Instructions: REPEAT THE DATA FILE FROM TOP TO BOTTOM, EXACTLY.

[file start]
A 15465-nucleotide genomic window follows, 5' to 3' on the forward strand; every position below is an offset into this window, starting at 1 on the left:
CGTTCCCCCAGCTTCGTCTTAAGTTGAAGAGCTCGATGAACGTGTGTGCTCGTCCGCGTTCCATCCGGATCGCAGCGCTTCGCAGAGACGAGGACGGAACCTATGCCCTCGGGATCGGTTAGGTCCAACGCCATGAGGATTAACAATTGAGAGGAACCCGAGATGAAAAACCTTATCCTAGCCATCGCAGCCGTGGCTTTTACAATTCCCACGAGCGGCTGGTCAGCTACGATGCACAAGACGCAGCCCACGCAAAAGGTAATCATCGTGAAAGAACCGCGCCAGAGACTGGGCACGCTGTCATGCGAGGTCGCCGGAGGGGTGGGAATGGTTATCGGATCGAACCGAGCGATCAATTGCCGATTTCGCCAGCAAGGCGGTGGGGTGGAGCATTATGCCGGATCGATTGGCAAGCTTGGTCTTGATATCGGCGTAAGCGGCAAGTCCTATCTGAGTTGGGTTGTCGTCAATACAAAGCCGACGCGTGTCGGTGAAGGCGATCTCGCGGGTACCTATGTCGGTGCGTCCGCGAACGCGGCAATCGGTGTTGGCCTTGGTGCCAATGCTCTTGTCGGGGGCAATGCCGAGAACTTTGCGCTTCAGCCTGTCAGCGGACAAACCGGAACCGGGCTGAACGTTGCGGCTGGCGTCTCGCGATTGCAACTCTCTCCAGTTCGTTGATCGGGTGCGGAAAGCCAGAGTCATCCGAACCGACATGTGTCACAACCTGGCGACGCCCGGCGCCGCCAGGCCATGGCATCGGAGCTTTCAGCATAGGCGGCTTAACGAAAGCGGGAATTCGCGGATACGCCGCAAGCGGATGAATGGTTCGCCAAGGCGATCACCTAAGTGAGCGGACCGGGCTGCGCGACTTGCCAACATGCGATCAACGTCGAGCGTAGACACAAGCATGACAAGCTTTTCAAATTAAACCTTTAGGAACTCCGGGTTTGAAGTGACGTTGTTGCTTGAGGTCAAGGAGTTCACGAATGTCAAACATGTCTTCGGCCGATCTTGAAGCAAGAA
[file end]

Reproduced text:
A 15465-nucleotide genomic window follows, 5' to 3' on the forward strand; every position below is an offset into this window, starting at 1 on the left:
CGTTCCCCCAGCTTCGTCTTAAGTTGAAGAGCTCGATGAACGTGTGTGCTCGTCCGCGTTCCATCCGGATCGCAGCGCTTCGCAGAGACGAGGACGGAACCTATGCCCTCGGGATCGGTTAGGTCCAACGCCATGAGGATTAACAATTGAGAGGAACCCGAGATGAAAAACCTTATCCTAGCCATCGCAGCCGTGGCTTTTACAATTCCCACGAGCGGCTGGTCAGCTACGATGCACAAGACGCAGCCCACGCAAAAGGTAATCATCGTGAAAGAACCGCGCCAGAGACTGGGCACGCTGTCATGCGAGGTCGCCGGAGGGGTGGGAATGGTTATCGGATCGAACCGAGCGATCAATTGCCGATTTCGCCAGCAAGGCGGTGGGGTGGAGCATTATGCCGGATCGATTGGCAAGCTTGGTCTTGATATCGGCGTAAGCGGCAAGTCCTATCTGAGTTGGGTTGTCGTCAATACAAAGCCGACGCGTGTCGGTGAAGGCGATCTCGCGGGTACCTATGTCGGTGCGTCCGCGAACGCGGCAATCGGTGTTGGCCTTGGTGCCAATGCTCTTGTCGGGGGCAATGCCGAGAACTTTGCGCTTCAGCCTGTCAGCGGACAAACCGGAACCGGGCTGAACGTTGCGGCTGGCGTCTCGCGATTGCAACTCTCTCCAGTTCGTTGATCGGGTGCGGAAAGCCAGAGTCATCCGAACCGACATGTGTCACAACCTGGCGACGCCCGGCGCCGCCAGGCCATGGCATCGGAGCTTTCAGCATAGGCGGCTTAACGAAAGCGGGAATTCGCGGATACGCCGCAAGCGGATGAATGGTTCGCCAAGGCGATCACCTAAGTGAGCGGACCGGGCTGCGCGACTTGCCAACATGCGATCAACGTCGAGCGTAGACACAAGCATGACAAGCTTTTCAAATTAAACCTTTAGGAACTCCGGGTTTGAAGTGACGTTGTTGCTTGAGGTCAAGGAGTTCACGAATGTCAAACATGTCTTCGGCCGATCTTGAAGCAAGAA